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    Photo of the Month: December
    • January 7, 2021

    Santa cruz long toed salamander on damp leaf litter
    Ambystoma macrodactylum croceum
    – Santa Cruz long-toed salamander
    Submitted by Noah Morales

    Noah spotted this juvenile Santa Cruz long-toed salamander crossing a road and some train tracks northwest of Watsonville in Santa Cruz county. This salamander sub-species is endemic to California and can be found under rocks, logs, or wood around the Monterey Bay coast in Monterey and Santa Cruz counties. It is listed as endangered under both the federal Endangered Species Act and California Endangered Species Act, due to loss of habitat to land development. Adults spend most of their lives underground, using tunnels created by burrowing mammals to get around, only coming out during breeding season. These creatures may be tiny, but they are completely carnivorous! Their diet consists of small crustaceans, worms, spiders, and other invertebrates. Larger Santa Cruz long-toed salamander larvae have also been known to cannibalize smaller larvae. Currently, CNDDB has 26 occurrences across their native range. Many thanks to Noah for snapping a picture of such a rare and incredible species!

    Veratrum fimbriatum flower stalk with buds and white lacy flowers
    Veratrum fimbriatum
    – fringed false-hellebore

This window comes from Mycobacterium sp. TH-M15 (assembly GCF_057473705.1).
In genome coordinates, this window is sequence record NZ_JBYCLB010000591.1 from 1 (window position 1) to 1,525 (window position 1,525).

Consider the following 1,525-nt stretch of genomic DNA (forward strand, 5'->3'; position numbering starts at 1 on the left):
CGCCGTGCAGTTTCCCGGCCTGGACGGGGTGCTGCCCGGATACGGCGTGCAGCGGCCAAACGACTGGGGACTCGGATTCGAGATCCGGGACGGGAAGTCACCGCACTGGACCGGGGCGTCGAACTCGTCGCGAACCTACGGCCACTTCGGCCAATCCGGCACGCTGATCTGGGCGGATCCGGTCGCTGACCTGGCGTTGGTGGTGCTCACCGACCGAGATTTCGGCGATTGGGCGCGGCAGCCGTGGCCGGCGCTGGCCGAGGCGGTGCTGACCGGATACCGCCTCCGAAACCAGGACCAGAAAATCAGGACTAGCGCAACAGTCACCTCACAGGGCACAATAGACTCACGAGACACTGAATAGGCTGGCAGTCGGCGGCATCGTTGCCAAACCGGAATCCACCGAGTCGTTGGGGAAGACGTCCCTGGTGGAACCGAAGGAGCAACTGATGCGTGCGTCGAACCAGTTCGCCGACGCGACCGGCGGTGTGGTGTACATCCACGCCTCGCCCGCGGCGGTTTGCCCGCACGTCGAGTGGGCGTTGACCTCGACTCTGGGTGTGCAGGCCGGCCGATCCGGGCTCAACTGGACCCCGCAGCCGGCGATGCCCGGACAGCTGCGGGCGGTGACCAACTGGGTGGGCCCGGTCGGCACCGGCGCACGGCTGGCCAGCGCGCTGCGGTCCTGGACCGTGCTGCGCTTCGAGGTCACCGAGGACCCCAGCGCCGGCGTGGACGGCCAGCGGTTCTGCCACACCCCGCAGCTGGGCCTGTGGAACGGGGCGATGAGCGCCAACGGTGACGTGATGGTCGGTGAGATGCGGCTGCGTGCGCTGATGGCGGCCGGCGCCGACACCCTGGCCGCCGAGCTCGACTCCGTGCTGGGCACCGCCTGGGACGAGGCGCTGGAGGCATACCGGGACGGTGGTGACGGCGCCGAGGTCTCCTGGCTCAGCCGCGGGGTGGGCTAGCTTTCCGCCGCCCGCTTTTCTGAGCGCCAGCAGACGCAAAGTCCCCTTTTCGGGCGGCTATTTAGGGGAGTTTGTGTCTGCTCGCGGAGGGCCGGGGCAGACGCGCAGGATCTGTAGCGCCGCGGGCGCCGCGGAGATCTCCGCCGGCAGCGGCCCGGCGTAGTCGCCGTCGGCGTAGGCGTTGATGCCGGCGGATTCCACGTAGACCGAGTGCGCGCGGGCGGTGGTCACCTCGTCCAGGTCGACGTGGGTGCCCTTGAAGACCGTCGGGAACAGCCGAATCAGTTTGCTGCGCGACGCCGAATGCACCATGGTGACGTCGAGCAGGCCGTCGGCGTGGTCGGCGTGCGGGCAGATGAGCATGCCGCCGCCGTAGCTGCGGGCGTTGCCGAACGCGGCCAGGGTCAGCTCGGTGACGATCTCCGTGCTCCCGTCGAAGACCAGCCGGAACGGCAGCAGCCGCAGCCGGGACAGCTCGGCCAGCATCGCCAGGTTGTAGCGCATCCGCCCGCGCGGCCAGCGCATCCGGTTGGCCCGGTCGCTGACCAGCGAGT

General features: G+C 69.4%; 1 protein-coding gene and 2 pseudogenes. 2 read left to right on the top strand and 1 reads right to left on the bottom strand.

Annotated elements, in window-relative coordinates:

Submitted by Ayla Mills

    This month’s amazing find was discovered by Ayla Mills in Mendocino County. Ayla is an ecologist working for Prunuske Chatham, Inc. on natural resource assessment, vegetation monitoring, and reporting for parks and preserves throughout the North Bay. She shows her passion for California’s native plants through her experience in invasive plant research, native plant propagation, and her participation in California Native Plant Society conferences as well as Jepson Herbarium workshops.

    Veratrum fimbriatum was first listed in the CNPS Inventory of Rare and Endangered Plants in 1974 and is currently considered a California Rare Plant Rank 4.3 species (plants of limited distribution; not very threatened in California). It is found growing in mesic bogs and fens, coastal scrub, meadows and seeps, as well as North Coast coniferous forests. The flowering structure is known as a panicle, meaning it has several branching points with flowers off each branching point. In V. fimbriatum the flowers are deeply fringed which is one of the defining characters for this species. These fringed blooms can be found in late summer from July through September. Thank you, Ayla, for sharing your amazing photo and the passion and experience you contribute to rare plant conservation!

    Categories: Contributor Spotlight

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